Regional Public Journalism
Play Live Radio
Next Up:
0:00 0:00
Available On Air Stations
00000179-65ef-d8e2-a9ff-f5ef8d430000The Hanford Nuclear Reservation in southeast Washington was home to Native Americans and later to settlers. It turned into an top-secret military workhorse during World War II and the Cold War. Now, it’s one of the most pressing and complex environmental cleanup challenges humanity is facing in the world.This remote area in southeast Washington is where the federal government made plutonium for bombs during WWII and the Cold War. It’s now home to some of the most toxic contamination on earth, a witch’s brew of chemicals, radioactive waste and defunct structures. In central Hanford, leaking underground tanks full of radioactive sludge await a permanent solution. Meanwhile, a massive $12 billion waste treatment plant, designed to bind up that tank waste into more stable glass logs, has a troubled history.00000179-65ef-d8e2-a9ff-f5ef8d440000Anna King is public radio's correspondent in Richland, Washington, covering the seemingly endless complexities of the Hanford Nuclear Reservation.

Possible Leak At Hanford Nuclear Reservation

Department of Energy

RICHLAND, Wash. – A tank full of radioactive waste at the Hanford Nuclear Reservation in southeast Washington may be leaking. Friday the U.S. Department of Energy and its contractors say liquid levels in an underground radioactive waste tank are going down.

The single-hulled tank is called T-111. It’s located in central Hanford in a group of tanks called T-farm. The Department of Energy reports the rate of loss is about 150 to 300 gallons of liquid a year.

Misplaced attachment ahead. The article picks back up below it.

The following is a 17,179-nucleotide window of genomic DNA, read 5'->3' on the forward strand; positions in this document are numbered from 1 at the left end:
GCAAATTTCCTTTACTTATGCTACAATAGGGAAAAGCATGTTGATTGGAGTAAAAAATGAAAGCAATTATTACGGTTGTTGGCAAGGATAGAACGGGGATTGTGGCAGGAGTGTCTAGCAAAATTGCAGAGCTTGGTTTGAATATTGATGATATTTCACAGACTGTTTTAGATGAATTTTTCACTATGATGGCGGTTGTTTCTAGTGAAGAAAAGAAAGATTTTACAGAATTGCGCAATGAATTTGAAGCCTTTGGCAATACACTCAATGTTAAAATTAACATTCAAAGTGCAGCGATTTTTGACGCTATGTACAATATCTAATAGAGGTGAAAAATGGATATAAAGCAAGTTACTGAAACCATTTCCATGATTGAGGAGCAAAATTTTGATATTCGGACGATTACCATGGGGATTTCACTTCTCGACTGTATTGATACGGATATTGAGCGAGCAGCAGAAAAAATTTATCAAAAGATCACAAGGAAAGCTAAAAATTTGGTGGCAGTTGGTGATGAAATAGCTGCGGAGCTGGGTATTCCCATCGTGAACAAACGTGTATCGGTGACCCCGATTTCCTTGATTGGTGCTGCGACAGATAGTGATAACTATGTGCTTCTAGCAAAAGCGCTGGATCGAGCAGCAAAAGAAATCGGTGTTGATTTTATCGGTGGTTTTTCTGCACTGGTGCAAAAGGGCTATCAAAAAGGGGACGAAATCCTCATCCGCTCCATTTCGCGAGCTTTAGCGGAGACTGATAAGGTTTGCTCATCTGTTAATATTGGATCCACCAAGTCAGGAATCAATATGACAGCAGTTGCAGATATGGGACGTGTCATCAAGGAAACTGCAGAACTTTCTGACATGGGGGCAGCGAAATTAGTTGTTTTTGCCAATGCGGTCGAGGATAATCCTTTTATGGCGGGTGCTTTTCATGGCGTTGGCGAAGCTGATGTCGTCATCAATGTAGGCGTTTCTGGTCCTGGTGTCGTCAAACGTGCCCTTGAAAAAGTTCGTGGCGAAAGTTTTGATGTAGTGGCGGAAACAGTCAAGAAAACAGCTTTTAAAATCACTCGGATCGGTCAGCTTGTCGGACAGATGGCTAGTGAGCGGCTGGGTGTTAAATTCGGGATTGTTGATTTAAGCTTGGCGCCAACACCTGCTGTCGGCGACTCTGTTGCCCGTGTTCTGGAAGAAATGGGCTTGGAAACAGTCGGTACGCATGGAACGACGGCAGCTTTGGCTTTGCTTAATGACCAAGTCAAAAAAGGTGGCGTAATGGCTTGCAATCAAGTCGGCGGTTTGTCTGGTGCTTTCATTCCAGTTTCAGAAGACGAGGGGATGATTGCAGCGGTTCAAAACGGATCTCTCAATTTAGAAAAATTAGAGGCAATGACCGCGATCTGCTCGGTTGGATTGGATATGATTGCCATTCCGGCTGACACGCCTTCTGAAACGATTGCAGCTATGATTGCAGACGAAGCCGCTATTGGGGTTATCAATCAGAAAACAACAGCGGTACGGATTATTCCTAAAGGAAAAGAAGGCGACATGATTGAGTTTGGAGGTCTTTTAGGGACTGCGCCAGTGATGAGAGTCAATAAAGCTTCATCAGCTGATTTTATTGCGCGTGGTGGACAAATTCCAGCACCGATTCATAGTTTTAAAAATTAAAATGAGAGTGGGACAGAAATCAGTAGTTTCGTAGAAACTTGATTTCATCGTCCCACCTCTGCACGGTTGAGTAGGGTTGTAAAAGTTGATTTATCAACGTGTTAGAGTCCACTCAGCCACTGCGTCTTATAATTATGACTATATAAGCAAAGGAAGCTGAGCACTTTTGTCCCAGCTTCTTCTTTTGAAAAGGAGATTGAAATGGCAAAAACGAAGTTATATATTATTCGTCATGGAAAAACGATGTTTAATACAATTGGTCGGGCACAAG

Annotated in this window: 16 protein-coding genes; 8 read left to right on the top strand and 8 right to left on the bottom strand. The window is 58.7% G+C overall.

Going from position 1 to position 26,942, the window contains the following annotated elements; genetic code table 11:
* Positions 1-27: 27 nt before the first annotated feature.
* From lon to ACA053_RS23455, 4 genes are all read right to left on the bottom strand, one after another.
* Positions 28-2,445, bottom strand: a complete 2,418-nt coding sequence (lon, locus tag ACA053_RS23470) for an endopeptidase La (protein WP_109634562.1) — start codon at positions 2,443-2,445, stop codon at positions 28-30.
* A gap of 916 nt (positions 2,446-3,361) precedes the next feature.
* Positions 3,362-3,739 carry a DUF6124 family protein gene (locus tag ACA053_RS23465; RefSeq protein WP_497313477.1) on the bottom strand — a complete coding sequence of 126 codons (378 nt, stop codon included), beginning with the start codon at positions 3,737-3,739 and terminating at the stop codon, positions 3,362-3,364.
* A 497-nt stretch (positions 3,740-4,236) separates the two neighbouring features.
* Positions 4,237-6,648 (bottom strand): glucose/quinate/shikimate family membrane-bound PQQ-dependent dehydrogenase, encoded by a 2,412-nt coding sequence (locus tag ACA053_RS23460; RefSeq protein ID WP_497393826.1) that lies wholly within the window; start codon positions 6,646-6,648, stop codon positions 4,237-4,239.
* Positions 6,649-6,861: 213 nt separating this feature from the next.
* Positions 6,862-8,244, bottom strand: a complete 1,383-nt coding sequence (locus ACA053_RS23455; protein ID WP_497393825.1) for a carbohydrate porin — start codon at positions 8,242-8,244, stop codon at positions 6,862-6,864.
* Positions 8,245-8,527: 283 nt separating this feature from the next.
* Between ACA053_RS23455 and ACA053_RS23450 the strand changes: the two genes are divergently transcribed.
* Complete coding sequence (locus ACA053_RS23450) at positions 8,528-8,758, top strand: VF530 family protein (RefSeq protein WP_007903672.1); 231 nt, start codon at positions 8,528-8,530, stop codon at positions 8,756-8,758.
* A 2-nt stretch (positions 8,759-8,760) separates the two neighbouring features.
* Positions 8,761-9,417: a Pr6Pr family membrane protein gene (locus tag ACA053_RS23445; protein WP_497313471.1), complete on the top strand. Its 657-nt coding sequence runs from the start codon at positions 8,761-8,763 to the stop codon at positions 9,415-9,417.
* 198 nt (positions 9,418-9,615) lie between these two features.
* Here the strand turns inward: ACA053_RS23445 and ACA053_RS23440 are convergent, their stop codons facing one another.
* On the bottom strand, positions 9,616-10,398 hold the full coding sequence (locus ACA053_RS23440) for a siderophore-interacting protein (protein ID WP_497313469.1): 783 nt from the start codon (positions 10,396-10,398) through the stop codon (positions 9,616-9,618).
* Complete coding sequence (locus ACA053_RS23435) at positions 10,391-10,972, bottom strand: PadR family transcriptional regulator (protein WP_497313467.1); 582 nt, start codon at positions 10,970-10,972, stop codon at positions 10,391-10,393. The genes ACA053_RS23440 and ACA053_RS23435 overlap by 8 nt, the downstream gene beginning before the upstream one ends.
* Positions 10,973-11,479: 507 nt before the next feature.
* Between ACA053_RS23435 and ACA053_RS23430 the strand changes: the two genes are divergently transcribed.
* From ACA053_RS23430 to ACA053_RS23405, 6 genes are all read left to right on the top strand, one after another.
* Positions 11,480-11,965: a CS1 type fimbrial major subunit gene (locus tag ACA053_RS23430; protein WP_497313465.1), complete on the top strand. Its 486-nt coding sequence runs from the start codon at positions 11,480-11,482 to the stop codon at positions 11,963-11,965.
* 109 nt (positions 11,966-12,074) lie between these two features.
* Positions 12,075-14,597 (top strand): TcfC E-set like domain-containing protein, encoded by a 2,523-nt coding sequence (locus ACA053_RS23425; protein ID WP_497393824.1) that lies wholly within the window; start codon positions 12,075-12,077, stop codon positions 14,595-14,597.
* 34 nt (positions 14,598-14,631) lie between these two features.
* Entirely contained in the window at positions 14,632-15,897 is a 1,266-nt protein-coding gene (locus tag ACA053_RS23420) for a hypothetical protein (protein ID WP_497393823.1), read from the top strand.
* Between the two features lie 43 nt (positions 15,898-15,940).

An Energy spokeswoman named Lori Gamache says the agency isn’t sure what’s causing the drop in levels, but a plan is being formed on what to do next.

“So we have equipment that’s in the tank that monitors the levels," she explains. "And this week we went in and did some visual inspections and confirmed that the equipment was working correctly. And the equipment was showing there was a level decrease in this tank.”

In a press conference this afternoon, Washington Gov. Jay Inslee called the news "very disturbing."

Tank T-111 is a 530,000-gallon capacity underground storage tank that was put into service in 1945. The tank currently contains approximately 447,000 gallons of radioactive sludge.

There are 177 aging underground tanks at Hanford. That’s the leftovers from producing plutonium during WWII and the Cold War.

Anna King calls Richland, Washington home and loves unearthing great stories about people in the Northwest. She reports for the Northwest News Network from a studio at Washington State University, Tri-Cities. She covers the Mid-Columbia region, from nuclear reactors to Mexican rodeos.